The COVID-19 pandemic, and subsequent policy and security measures taken as a result, have impacted the administration of justice in almost every legal system. One of the greatest impacts is that lockdown measures and social distancing have rendered in-person hearings challenging or impossible. The disruption to conducting hearings and other judicial proceedings has the potential to significantly undermine access to justice, due process, and civil and human rights.
Building on initial guidance disseminated in April in the context of the COVID-19 pandemic, the Justice and Corrections Service, within the Office of Rule of Law and Security Institutions (OROLSI), in partnership with the Division for Peace of the United Nations Institute for Training and Research (UNITAR), have developed a Remote Hearing Toolkit.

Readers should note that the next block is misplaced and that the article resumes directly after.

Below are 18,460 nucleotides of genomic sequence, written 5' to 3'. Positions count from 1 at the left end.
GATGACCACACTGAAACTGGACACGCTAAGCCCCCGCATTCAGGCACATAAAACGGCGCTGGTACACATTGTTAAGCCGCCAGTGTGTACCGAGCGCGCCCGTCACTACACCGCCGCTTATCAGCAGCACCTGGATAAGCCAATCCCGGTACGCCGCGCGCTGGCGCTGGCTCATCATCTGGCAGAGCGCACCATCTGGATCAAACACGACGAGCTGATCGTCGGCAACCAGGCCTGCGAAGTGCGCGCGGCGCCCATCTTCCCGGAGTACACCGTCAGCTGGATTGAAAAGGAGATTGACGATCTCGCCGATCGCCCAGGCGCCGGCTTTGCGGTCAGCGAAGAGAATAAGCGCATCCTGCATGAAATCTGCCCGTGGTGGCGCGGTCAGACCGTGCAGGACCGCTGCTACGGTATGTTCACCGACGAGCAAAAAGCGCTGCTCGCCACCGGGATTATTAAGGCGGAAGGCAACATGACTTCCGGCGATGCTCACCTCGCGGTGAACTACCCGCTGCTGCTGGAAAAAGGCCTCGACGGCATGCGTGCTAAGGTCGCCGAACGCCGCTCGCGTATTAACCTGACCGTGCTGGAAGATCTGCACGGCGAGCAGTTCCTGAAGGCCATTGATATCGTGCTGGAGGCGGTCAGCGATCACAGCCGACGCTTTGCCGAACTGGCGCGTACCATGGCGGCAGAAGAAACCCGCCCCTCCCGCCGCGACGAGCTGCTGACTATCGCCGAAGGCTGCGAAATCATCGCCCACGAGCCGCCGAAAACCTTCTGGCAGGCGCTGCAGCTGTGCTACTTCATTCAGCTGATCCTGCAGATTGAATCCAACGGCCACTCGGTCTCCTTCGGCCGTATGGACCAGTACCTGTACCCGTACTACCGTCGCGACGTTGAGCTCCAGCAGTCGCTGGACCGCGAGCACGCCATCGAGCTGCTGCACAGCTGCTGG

The Toolkit helps stakeholders determine whether and how to use audio, videoconferencing, and other technologies to conduct remote hearings when in-person hearings are not feasible. Recognizing the distinct challenges faced in different settings and legal systems, this new, highly innovative and interactive tool is not intended to be prescriptive but provides national stakeholders - ministry officials, judges, lawyers, court officials, and others - with a step-by-step decision-making framework for the introduction and use of remote hearing technology.
It is based on a review of existing best practices and common challenges encountered by countries in which peacekeeping and special political missions are deployed, focusing on what is possible in low resource, limited capacity contexts. It reiterates the main international standards to be considered to ensure due process rights, the right to a fair trial and access to justice. The Toolkit should be considered not only as an immediate response to COVID-19 but also, thereafter, to help improve access to justice in contexts where insecurity, limited transport, logistical and other obstacles continue to severely hamper the delivery of justice services.